South Korea’s unemployment rate in August reached the highest since 2010
  • Seasonally adjusted unemployment rate
Source: Statistics Korea

South Korean bonds climbed and the won fell after jobs figures, which appeared to squash any near-term prospect of the central bank raising interest rates.

The finance minister said economic policies that are geared toward wage-based growth are moving in the “right direction”. Yet the government also acknowledged the need for more communication and market analysis in order to gain trust from companies and the people, he said.

The presidential office described the recent increase in unemployment as inevitable pain that accompanies a change in the structure of the economy, Yonhap News reported.

Like many other countries, South Korea is experiencing a widening gap between the rich and the poor. It’s confounding policy makers and exacerbating political divisions. — Bloomberg

Kim Jong-un says he is ‘committed to Korean denuclearisation’ in Beijing talks



North Korea’s leader Kim Jong-un has promised President Xi Jinping that he will follow through the wishes of his father and grandfather in denuclearising the Korean peninsula, but added he wants assurances from the United States and South Korea.

The leader of the reclusive state made the remarks during a trip to China, his first overseas visit since he became North Korea’s leader, according to the state-run Chinese news agency Xinhua.

Kim, the third generation of his family to lead his country, said the situation on the Korean peninsula was improving and that his government has taken steps to ease tensions, Xinhua reported.

North Korean leader Kim Jong-un leaves Beijing after surprise visit >>

Kim added that if the US and South Korea were willing to respond to North Korea’s efforts with sincerity the nuclear issue “can be solved”.

“Our unswerving stance is that we will make efforts towards the denuclearisation of the peninsula,” Kim was quoted as saying by Xinhua.

President Xi pledged to work with North Korea to achieve denuclearisation.

“China is willing to continue to make a constructive impact on the Korean peninsula problem,” President Xi said. He called upon all sides to solve the problem through dialogue, Xinhua reported.

Tensions have risen on Korean peninsula after North Korea has increased nuclear weapons tests.

The United Nations has enforced a series of sanctions to try to rein in Pyongyang’s nuclear ambitions.

Hopes of a breakthrough in the crisis have risen since the announcement that North and South Korea’s leaders have agreed to meet.

Beijing is North Korea’s long-standing traditional ally, but ties have been frayed by North Korea’s pursuit of nuclear weapons and China’s support of UN sanctions.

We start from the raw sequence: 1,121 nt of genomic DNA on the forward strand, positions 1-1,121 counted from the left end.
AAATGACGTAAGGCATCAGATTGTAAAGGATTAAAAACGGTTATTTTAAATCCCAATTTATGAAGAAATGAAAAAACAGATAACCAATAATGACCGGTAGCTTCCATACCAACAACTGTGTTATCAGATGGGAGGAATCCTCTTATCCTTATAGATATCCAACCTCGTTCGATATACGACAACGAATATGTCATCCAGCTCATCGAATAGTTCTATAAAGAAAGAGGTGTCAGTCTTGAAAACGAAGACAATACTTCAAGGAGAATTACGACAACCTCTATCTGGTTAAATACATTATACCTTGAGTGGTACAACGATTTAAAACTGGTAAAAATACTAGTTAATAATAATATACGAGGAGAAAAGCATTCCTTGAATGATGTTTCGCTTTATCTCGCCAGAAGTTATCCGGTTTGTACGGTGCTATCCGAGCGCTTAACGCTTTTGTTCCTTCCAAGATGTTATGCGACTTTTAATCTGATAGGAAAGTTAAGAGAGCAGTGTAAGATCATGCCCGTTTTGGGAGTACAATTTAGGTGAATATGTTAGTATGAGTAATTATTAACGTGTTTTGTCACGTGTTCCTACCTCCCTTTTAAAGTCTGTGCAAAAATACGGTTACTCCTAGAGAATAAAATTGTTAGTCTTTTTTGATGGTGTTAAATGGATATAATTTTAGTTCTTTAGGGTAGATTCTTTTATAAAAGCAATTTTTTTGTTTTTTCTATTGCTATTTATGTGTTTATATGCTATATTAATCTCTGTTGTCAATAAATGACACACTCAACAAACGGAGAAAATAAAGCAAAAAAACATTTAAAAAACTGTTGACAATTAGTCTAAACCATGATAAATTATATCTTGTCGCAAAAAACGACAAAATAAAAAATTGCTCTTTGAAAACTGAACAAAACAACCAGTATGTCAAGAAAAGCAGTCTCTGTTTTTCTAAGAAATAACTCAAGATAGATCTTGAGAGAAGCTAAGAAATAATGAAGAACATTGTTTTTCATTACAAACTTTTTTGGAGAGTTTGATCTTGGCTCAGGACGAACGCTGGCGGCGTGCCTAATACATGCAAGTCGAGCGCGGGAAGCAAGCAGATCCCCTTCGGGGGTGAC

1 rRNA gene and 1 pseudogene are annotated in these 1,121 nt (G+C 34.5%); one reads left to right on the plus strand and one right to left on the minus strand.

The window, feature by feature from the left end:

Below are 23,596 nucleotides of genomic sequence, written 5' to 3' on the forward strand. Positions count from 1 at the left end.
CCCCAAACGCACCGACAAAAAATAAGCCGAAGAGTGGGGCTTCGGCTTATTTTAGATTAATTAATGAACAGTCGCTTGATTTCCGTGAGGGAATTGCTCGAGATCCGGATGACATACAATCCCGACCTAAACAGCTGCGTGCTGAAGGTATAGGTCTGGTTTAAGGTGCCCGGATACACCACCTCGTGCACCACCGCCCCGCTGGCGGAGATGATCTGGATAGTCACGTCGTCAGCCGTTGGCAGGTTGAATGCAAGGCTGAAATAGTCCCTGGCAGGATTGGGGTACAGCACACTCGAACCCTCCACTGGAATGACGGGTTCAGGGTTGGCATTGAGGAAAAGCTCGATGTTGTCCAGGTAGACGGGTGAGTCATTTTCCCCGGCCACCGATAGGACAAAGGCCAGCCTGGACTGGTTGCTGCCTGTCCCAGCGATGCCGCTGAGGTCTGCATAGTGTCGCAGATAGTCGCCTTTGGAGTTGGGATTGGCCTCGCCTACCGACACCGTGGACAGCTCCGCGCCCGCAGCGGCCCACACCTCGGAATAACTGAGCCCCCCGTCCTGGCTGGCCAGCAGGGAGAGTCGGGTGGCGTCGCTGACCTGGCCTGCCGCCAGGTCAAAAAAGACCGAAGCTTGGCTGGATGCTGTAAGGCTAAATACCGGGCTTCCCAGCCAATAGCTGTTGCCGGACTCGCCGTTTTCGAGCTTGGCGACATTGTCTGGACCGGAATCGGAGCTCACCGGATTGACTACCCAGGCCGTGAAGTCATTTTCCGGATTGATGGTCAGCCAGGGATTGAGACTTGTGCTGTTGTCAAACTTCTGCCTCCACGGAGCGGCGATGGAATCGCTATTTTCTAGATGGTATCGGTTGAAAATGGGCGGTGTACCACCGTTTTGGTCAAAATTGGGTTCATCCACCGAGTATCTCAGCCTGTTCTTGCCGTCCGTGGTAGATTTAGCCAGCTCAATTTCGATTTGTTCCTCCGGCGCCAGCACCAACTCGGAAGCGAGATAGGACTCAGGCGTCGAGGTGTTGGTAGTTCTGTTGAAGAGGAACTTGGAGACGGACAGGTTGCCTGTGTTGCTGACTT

Pang Zhongying, a senior fellow at the Ocean University of China in Qingdao, said Kim was securing China’s support ahead of his meeting with US President Donald Trump, scheduled to be held by May.

“By denuclearisation, Kim actually means the whole Korean peninsula should be denuclearised and that the nuclear weapons deployed by the US in South Korea should be withdrawn,” Pang said. “Can the US really accept that request? The gesture means that the chance of a significant breakthrough between Kim and Trump may be slim.”

Kim’s visit evidence China and North Korea remain allies, analysts say  >>

Paul Haenle, director of the Carnegie-Tsinghua Centre in China, agreed Kim was looking for support from Beijing ahead of his meetings with South Korea’s president and Trump.

”Just as Kim may have felt he had secured some leverage against Xi having independently secured summits with Trump and Moon, he’ll now feel more confident knowing where things stand with Beijing heading into those same meetings,” he said.

White House press secretary Sarah Huckabee Sanders said the Chinese government had briefed the Trump administration about the visit on Tuesday.

The Trump administration sees the development “as further evidence that our campaign of maximum pressure is creating the appropriate atmosphere for dialogue with North Korea”, she said.

Beijing residents left in the dark during Kim Jong-un’s unexpected visit  >>

Kim arrived by train in Beijing on Monday and left the following day, with his trip to China coming just days before a planned meeting with South Korean President Moon Jae-in and ahead of the possible summit with Trump.

Speculation about a visit by Kim to Beijing came earlier this week after a train similar to the one used by Kim’s father was seen in the Chinese capital.

Ri Sol-ju, Kim’s wife, was also part of the delegation to Beijing, Xinhua reported.

China’s Premier, Li Keqiang, Vice-President Wang Qishan and Politburo Standing Committee member Wang Huning also met the North Korean leader.

The green armoured train carrying the North Korean leader returned to the reclusive state at about 6am on Wednesday across a bridge connecting the two countries in Dandong, Liaoning province.

Chinese police had blocked access to the area around the bridge before the train’s arrival.

Armed police vehicles were also seen in the area.

North Korea agrees to inter-Korean talks to discuss possible April summit  >>

Access to parts of the Yalu River riverbank, which separates North Korea and Dandong, were blocked. Some police officers also stopped people from taking pictures of the bridge before the train’s arrival.

“I can only say that a situation is happening here,” a police officer at one of the blocked roads told the South China Morning Post.